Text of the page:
Marine fatalities reached a 12-year high and were almost double over 2019, with 32 people killed in boating incidents. Capsized vessels (17) and falling overboard (12) were leading primary causes, with paddlers accounting for half of those who died. As is the case every year, the majority of the deceased (29) were found not wearing a life jacket.
Last year's 23 off-road vehicle fatalities marked the highest number of deaths in 14 years. Eight of those who died were not wearing a helmet. Four of the riders were wearing a helmet, but with the chin strap unfastened. Alcohol/drugs was a factor in approximately one third of the deaths.
The OPP has responded to 15 snowmobile fatalities so far this season, surpassing the 13 deaths during the 2019/20 season. Driving too fast for the conditions was a factor in half of the fatalities. To date, three people have died after their snowmobiles broke through the ice or were driven into open water.
The emergency-grandparent scam has claimed a victim in South Glengarry, warns the Stormont-Dundas-Glengarry detachment of the Ontario Provincial Police.
The victim lost $5,500 after being contacted by a scammer claiming to be her grandson. He said he in custody following a motor vehicle collision. He had minor injuries, but needed money to pay the insurance company of the other vehicle involved. The victim then transferred the amount requested.
To avoid becoming a victim, police advise you to first check with another family member or trusted friend to verify the information before sending money or providing credit card information by phone or e-mail. It is vitally important that the incident be reported every time it occurs, to allow police to investigate and prevent others from becoming victims. If a scam artist contacts you or if you have been defrauded contact your local police service and the Canadian Anti-Fraud Centre (CAFC). You can file a report with the CAFC by calling 1-888-495-8501 (Monday to Friday 9:00am - 5:00pm EST) or by using the online reporting tool at www.antifraudcentre.ca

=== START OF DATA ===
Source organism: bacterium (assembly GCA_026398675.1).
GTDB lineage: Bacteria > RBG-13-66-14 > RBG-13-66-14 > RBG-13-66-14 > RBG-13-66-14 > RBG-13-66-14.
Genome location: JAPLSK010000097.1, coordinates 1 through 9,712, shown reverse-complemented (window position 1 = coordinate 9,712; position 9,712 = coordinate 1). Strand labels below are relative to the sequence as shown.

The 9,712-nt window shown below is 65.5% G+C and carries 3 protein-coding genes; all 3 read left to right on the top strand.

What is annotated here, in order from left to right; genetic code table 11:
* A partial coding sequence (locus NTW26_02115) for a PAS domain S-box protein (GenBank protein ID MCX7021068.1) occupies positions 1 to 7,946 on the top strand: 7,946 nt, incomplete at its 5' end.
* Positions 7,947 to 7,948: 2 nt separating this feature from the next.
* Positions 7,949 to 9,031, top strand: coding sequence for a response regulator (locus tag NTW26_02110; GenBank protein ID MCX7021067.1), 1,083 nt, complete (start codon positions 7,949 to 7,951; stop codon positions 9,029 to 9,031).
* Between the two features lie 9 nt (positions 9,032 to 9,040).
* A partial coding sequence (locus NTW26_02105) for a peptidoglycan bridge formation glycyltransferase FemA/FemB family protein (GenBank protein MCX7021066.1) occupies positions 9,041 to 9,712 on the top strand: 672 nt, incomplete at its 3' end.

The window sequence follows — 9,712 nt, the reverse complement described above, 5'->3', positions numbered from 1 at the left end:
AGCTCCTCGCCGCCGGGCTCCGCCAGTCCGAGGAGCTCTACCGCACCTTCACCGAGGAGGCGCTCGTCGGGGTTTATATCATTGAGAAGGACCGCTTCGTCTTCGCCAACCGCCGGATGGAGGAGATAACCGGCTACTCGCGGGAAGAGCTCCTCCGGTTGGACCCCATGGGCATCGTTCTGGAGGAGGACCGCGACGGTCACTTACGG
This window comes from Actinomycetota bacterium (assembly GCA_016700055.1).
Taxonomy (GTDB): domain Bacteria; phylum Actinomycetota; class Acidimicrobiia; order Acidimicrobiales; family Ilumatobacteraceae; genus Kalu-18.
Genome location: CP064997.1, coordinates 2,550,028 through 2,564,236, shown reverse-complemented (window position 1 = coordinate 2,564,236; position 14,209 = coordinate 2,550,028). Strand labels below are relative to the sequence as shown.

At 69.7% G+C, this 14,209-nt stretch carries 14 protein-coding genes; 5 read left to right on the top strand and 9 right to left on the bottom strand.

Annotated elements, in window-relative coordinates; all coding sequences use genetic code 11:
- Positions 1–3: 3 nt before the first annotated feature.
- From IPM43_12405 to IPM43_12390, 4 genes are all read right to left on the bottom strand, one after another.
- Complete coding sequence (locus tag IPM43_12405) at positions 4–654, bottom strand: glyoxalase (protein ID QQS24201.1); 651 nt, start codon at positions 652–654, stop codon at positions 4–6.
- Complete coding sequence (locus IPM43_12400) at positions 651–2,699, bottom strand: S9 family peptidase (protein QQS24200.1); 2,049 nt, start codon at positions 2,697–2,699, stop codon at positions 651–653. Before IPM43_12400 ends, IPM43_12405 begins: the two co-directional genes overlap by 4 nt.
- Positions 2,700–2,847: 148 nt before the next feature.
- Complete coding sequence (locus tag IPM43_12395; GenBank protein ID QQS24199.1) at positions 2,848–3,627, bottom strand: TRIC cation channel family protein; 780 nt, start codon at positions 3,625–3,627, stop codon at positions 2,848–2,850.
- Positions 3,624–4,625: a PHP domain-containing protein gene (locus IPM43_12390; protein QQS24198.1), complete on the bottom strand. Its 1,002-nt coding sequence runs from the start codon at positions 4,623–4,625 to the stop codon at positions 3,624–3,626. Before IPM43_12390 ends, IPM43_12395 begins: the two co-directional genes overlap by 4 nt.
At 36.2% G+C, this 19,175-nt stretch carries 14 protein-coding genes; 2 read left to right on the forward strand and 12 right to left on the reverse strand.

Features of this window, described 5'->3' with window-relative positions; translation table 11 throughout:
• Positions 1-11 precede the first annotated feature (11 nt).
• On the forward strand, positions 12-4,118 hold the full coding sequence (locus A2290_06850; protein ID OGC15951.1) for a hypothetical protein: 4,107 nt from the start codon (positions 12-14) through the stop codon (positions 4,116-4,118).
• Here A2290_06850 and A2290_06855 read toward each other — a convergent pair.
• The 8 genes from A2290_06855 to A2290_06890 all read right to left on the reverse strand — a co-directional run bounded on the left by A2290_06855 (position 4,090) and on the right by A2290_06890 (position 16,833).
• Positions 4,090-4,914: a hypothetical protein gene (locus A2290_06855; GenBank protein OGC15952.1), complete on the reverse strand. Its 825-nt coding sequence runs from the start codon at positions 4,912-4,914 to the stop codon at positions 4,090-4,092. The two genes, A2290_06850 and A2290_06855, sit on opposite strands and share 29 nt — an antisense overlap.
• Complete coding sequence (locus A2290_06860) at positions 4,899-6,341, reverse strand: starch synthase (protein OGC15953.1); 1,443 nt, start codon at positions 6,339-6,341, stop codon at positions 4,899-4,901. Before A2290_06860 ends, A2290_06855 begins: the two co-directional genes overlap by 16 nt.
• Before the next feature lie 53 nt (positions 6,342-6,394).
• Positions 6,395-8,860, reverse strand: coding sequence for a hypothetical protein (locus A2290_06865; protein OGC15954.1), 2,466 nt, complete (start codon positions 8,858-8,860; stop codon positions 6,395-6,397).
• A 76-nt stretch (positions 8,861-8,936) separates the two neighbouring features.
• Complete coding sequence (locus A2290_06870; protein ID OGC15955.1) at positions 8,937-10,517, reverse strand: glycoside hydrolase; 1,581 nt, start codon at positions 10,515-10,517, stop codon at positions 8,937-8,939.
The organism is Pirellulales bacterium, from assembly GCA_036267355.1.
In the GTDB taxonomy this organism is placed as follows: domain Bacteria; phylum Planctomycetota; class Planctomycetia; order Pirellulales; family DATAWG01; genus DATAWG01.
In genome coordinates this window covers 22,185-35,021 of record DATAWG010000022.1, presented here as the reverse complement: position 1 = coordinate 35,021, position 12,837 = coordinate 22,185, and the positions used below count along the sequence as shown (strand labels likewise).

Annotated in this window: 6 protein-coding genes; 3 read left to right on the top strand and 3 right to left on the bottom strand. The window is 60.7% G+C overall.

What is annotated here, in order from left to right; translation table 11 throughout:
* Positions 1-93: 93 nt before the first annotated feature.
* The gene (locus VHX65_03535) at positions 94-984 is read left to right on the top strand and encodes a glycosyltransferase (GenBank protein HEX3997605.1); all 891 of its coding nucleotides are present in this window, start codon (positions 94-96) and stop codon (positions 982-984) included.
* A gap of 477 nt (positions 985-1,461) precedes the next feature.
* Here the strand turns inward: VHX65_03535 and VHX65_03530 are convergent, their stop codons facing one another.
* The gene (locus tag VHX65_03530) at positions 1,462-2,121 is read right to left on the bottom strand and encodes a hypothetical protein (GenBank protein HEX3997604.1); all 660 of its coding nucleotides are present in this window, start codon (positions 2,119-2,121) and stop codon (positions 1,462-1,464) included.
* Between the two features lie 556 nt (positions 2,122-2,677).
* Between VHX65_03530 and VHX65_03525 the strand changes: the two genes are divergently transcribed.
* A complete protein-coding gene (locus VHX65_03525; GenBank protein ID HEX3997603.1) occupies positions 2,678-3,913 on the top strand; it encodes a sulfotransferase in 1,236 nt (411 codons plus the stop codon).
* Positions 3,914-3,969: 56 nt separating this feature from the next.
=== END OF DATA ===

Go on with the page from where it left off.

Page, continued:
A 14-year-old male has been charged with mischief and damaging property after Stormont Dundas & Glengarry Ontario Provincial Police officers responded to a report of vandalism on Father Ranald Street in Greenfield March 12.
The accused was released from custody and is scheduled to appear at the Ontario Court of Justice in Cornwall June 3.
The church, the Glengarry Pioneer Museum building, plaques, road signs and mail boxes were all spray-painted.
The Eastern Ontario Heath Unit (EOHU) has announced that COVID-19 vaccines will soon be available to adults 80 years of age and older.
The EOHU is scheduling COVID-19 vaccine appointments by invitation only for staff and essential caregivers of long-term care and retirement homes, and health care workers of the highest and very high priority level in accordance with the Ministry of Health’s guidance on health care worker prioritization.
This will soon be extended to:
Individuals 80 years of age and older
Adult recipients of chronic home care
Indigenous adults living off-reserve
If you have a family member or provide care to someone who falls within one of the groups listed above, please encourage them to get vaccinated. Vaccines are by appointment only and may be made by individuals or their caregivers; walk-in appointments are not available.
"We expect that by mid-March, eligible individuals will be able to make an appointment using our online tool. We will be updating our website as we have more information to share about scheduling COVID-19 vaccine appointments for eligible individuals," says the EOHU.
"If you, or the individual you are booking for, do not fall within one of the eligible groups, please do not try to schedule an appointment. We must keep the online tool and phone lines available for those who are eligible to book an appointment. We are requesting everyone’s collaboration and continued patience as we undertake this enormous vaccination effort," the EOHU adds.